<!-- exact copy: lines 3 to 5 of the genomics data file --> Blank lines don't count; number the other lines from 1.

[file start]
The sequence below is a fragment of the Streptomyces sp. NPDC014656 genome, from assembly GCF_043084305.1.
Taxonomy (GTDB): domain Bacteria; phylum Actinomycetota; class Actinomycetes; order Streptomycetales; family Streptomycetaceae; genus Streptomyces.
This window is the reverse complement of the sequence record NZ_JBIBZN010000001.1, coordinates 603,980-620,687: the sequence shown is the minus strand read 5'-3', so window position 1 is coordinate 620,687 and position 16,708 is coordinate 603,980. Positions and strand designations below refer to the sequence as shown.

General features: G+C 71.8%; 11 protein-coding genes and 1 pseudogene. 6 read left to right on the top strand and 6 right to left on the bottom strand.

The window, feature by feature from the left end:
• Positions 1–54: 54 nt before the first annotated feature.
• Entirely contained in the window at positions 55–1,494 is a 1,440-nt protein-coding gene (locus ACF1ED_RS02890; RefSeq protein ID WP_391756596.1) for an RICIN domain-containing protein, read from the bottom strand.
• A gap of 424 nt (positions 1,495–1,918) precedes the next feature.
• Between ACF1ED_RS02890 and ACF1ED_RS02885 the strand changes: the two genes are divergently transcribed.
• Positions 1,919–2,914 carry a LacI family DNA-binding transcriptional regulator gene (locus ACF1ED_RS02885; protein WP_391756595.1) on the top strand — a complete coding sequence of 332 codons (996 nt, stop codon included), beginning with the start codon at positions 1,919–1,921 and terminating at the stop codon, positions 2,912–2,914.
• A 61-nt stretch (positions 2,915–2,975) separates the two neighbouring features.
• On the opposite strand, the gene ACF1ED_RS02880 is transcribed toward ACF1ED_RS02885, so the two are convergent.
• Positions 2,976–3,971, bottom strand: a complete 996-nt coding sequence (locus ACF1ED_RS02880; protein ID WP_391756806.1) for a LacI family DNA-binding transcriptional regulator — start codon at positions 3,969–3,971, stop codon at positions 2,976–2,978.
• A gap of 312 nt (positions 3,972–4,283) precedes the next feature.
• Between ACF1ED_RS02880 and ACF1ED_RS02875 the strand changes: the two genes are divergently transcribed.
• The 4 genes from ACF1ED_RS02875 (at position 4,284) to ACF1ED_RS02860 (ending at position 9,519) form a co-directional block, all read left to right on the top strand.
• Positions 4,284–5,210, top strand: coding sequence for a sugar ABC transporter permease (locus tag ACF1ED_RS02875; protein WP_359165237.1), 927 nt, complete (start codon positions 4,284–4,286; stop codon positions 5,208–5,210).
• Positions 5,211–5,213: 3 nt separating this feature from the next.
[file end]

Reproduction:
This window is the reverse complement of the sequence record NZ_JBIBZN010000001.1, coordinates 603,980-620,687: the sequence shown is the minus strand read 5'-3', so window position 1 is coordinate 620,687 and position 16,708 is coordinate 603,980. Positions and strand designations below refer to the sequence as shown.

General features: G+C 71.8%; 11 protein-coding genes and 1 pseudogene. 6 read left to right on the top strand and 6 right to left on the bottom strand.

The window, feature by feature from the left end: